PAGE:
Wednesday, October 7, 2015

Black federal judge Solomon Oliver denies Cleveland NAACP's request for changes in consent decree between city and DOJ on police reforms.... U.S. Attorney General Loretta Lynch, Cleveland Mayor Frank Jackson and district attorney Steve Dettelbach say everything is just fine, while Cleveland NAACP Attorney James Hardiman and other groups demand more community input, bias- free community policing, and the removal of blanket testimony immunity for cops, among other request for changes.... By Cleveland Urban News.Com Editor-in-Chief Kathy Wray Coleman

Chief U.S. District Court Judge Solomon Oliver, who oversees the consent decree between the city of Cleveland and the U.S. Department of Justice (DOJ) on police reforms



By Kathy Wray Coleman, editor-in-chief, Cleveland Urban News. Com and the Cleveland Urban News.Com Blog, Ohio's Most Read Online Black Newspaper and Newspaper Blog. Tel: 216-659-0473. Email: editor@clevelandurbannews.com. Coleman is a 22-year political, legal and investigative journalist who trained for 17 years, and under six different editors, at the Call and Post Newspaper in Cleveland, Ohio.  (www.clevelandurbannews.com) / (www.kathywraycolemanonlinenewsblog.com). 


U.S.  Attorney General Loretta Lynch
CLEVELAND, Ohio — The Cleveland NAACP, the Collaborative for a Safe, Fair, and Just Cleveland, and the Ohio Chapter of the National Lawyers Guild on Tuesday lost an official request to chief U.S. District Court Judge Solomon Oliver, who is Black, for changes in the consent decree for police reforms between the city of Cleveland and the U.S. Department of Justice (DOJ).

Olivier is the overseer of the consent decree settlement filed in June in federal district court. 


Cleveland Mayor Frank Jackson
The request for the changes came in the form of an amicus brief or what is also called a friend of the court brief filed on behalf of the community groups by longtime Cleveland NAACP attorney James Hardiman, who also represented the NAACP in the now defunct Cleveland schools desegregation case titled Reed v. Rhodes, which was dissolved in 1998. 
Cleveland NAACP Attorney James Hardiman


"To the extent that the interested groups wish to have the United States or the city address issues in a manner different than that provided by the consent decree, the better course is to continue to work with and through them to provide input," Oliver said in his order, a suggestion, said sources yesterday, that the federal judge wants the city and community groups to do his job, and to fight it out.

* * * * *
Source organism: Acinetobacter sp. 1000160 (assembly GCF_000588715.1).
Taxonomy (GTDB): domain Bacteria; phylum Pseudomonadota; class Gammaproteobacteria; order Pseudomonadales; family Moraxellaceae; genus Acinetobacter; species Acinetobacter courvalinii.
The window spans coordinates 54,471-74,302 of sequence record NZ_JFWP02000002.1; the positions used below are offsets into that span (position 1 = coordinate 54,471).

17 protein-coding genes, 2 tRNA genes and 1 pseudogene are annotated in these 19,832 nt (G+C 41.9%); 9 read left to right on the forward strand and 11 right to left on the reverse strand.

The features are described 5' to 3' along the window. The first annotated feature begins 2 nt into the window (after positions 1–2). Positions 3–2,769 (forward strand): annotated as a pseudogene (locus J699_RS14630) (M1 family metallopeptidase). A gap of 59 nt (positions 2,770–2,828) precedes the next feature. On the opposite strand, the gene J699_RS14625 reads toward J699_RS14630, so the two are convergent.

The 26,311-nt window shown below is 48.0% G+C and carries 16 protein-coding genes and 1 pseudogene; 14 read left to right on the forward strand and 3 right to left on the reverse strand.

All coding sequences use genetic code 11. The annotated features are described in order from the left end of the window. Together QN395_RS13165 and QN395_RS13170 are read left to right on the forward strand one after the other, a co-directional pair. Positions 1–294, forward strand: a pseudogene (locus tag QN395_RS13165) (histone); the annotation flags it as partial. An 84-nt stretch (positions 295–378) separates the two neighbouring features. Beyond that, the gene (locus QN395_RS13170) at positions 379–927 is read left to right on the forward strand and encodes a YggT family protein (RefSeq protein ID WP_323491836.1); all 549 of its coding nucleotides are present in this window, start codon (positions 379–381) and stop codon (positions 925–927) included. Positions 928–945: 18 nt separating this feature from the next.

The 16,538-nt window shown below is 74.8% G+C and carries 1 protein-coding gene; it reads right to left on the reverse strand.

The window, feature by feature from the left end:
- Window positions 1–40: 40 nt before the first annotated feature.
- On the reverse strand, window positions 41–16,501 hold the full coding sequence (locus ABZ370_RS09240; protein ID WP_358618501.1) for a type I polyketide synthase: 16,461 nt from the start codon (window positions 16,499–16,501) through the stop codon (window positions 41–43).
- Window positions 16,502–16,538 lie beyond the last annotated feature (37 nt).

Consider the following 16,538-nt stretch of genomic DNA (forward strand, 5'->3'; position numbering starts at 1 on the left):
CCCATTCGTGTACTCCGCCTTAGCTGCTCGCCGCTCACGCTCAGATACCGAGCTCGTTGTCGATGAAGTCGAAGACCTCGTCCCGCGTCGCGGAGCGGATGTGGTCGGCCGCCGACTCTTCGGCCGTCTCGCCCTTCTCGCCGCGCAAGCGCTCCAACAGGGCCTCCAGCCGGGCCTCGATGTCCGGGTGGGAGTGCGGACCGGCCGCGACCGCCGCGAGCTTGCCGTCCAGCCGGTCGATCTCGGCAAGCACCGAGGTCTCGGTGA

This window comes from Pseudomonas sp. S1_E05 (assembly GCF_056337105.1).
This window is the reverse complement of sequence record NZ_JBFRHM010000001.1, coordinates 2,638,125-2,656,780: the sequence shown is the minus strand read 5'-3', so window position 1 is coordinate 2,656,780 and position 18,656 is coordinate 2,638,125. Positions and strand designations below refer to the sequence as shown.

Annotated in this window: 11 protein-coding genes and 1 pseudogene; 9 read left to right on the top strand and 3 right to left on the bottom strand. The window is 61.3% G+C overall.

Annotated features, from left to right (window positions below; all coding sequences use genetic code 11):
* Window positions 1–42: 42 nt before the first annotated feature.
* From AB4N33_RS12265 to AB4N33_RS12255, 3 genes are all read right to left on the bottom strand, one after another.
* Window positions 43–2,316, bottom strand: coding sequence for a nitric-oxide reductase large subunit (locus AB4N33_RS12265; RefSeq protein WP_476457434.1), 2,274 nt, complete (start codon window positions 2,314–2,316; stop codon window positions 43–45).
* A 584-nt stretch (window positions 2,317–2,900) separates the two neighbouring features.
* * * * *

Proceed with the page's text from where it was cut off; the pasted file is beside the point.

In the matter of United States v. City of Cleveland (1:15-cv-1046) officials representing Cleveland Mayor Frank Jackson and representatives for U.S. Attorney General Loretta Lynch, who leads the DOJ, negotiated the consent decree under court oversight and following findings last year by the DOJ of systemic problems in the city's largely White Cleveland Police Department.

Those scathing findings include a pattern of illegal excessive force police killings, vicious pistil whippings of innocent women and children, and cruel and unusual punishment against the mentally ill.

Lynch said, via a court filing on behalf of her office by First Assistant U.S. Attorney Carole Rendon in response to the demand for consent decree changes, that everything cannot be included, and  no changes in the consent decree "are warranted."


What move, if any, Hardiman will make next, remains to be seen, though sources said yesterday that "it ain't over."


Hardiman has said that the consent decree "has unworkable stipulations that must be remedied." 


Cleveland Police Chief Calvin Williams
Among the consent decree changes requested are an inspector general that does not report to Cleveland Police Chief Calvin Williams, who is Black, the barring of police from policing themselves, particularly  in deadly  excessive force cases, and a stronger community policing commission committed to bias- free policing.

The Cleveland NAACP also wants the removal of blanket testimony immunity for cops relative to consent decree monitoring measures, a sticking point for some activists angry over heightened killings by police of unnamed Blacks in recent years, including 12-year-old Tamir Rice, who was instantly shot and killed last year at a public park while sporting a toy gun.
Cleveland NAACP President the Rev. Hilton Smith
A police commission chosen last month has also angered Hardiman and some local NAACP officials, though the organization is divided, with some officials, including Cleveland NAACP President the Rev. Hilton Smith, who is also straddling the fence relative to the controversy,  backing Mayor Jackson and Attorney General Lynch's stance that the consent decree is fine in its current form.

Steve Dettelbach, the U.S. district attorney for the northern district of Ohio, also represents the DOJ in the matter, and he is a Jackson ally, and is also on board with the mayor and Lynch as to their steadfast positions that everything is just fine, and that the consent decree, which sets police reform measures for coming years,  does not need any tweaking whatsoever. 
U.S. District Attorney Steve Dettelbach



Opponents of the first ever 13 -member police commission, which was chosen by a selection committee appointed by Mayor Jackson and Dettelbach in conjunction with a mandate of the consent decree, say it shuts out Civil Rights groups, and nearly a third of the commission members, including former Democratic Lt governor Lee Fisher of Shaker Heights, live in neighboring suburbs, and not the largely Black impoverished city of Cleveland.   (www.clevelandurbannews.com) / (www.kathywraycolemanonlinenewsblog.com).